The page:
Peter Denny (II) Wm Denny (III)  John Tulloch   John McAusland

   William Denny & Brothers (North Yard) at the railway bridge was formed in 1859 when Peter Denny purchased the ground for £212. Here, they built several Blockade Runners for the American Civil war. Altogether, they built 12 blockade runners between 1850 and 1864. The CYCLONE was their first composite built steamship built in 1864, having a wooden coppered hull and iron frames, costing £45,000. In 1865 this ground reverted to Denny & Co.

   William Denny & Brothers, Leven Shipyard was formed in 1867 when the Woodyard lease expired and Peter (II) acquired the land at the Victoria Yard and also the land between this and Archibald McMillan’s yard. The first priority was to raise the level of the new land, which they did by constructing a fitting out basin with 60t sheerlegs. This was done by excavating the land east of the Knowle burn and using this material to form the new building berths. At the instigation of Wm Denny (III) [1847-1887] further land to the east, including the old Castle Road, was acquired in 1882. Part of this land was laid out for housing to form Knoxland. Here again they carved out an even larger fitting out basin with 100t sheerlegs at the Castlegreen. For transporting material around the yard 7 miles of Decauville narrow gauge railway was laid out.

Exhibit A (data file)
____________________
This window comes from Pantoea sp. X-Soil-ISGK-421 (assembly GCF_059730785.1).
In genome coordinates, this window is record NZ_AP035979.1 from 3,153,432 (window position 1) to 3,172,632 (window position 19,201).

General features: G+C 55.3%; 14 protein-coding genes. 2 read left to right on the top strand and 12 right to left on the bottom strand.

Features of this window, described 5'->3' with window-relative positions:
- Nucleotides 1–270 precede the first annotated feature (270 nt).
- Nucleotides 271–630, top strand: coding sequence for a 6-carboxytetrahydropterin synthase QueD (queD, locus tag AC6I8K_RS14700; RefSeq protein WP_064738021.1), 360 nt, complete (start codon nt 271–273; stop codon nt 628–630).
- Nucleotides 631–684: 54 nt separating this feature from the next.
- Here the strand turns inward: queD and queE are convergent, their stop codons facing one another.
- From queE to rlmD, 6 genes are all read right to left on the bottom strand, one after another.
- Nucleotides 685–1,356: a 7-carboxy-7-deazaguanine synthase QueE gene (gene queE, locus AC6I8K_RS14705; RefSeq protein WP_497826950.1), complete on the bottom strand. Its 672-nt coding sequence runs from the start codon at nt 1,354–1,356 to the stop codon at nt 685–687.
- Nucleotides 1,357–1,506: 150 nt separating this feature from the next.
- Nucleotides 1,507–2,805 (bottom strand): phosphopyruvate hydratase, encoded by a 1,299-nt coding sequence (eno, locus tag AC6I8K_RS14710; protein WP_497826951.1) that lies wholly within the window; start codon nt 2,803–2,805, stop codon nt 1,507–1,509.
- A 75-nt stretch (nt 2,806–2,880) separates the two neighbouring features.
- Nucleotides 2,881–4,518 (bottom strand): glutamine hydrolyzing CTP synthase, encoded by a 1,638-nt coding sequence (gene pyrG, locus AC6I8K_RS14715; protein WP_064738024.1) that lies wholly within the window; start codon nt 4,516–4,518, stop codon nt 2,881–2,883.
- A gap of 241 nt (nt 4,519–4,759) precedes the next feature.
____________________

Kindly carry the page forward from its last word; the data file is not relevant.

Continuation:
The first vessel launched from the Leven yard was the iron 275 ft long passenger/cargo screw steamer SATURNO on 11th January, 1868, for the Austrian Lloyd Steam Navigation Co., Trieste, Austria-Hungary. By 1872 the iron 360 ft long passenger/cargo steamer CATHY for Peninsular & Oriental S.N. Co., Glasgow. In 1870 they built the steamship PARTHIA for Cunard, used as a transport to support General Gordon at Khartoum in 1881, ran out to Australia via Cape Horn, operated between Vancouver and the Far East, carried American troops to the Philippines, and gold-diggers to Nome in Alaska until she was finally broken up in 1956. Her hull was made of Swedish hand-wrought iron plates up to 1¼” thick.

   In 1879 they pioneered the use of steel in the construction of ships, when the built the ROTOMAHANA for the Union S.S. Co. of New Zealand Ltd., Dunedin, referred to as “The Greyhound of the Pacific.” At the same time they were building steam launches a 10th of this size. In 1883, the company completed the construction of their model test tank. The first commercial test tank in the world. The completed tank and apparatus costing about £6,000. This tank was to pay for itself many times over when they built in 1888, PS PRINCESSE HENRIETTE, the first commercial vessel to attain 21 knots, for the Dover to Ostend cross Channel service for the Belgian Government. With the introduction of Parson’s steam turbine fitted to the KING EDWARD in 1901, they started manufacturing their own turbines in 1905, for the INVICTA.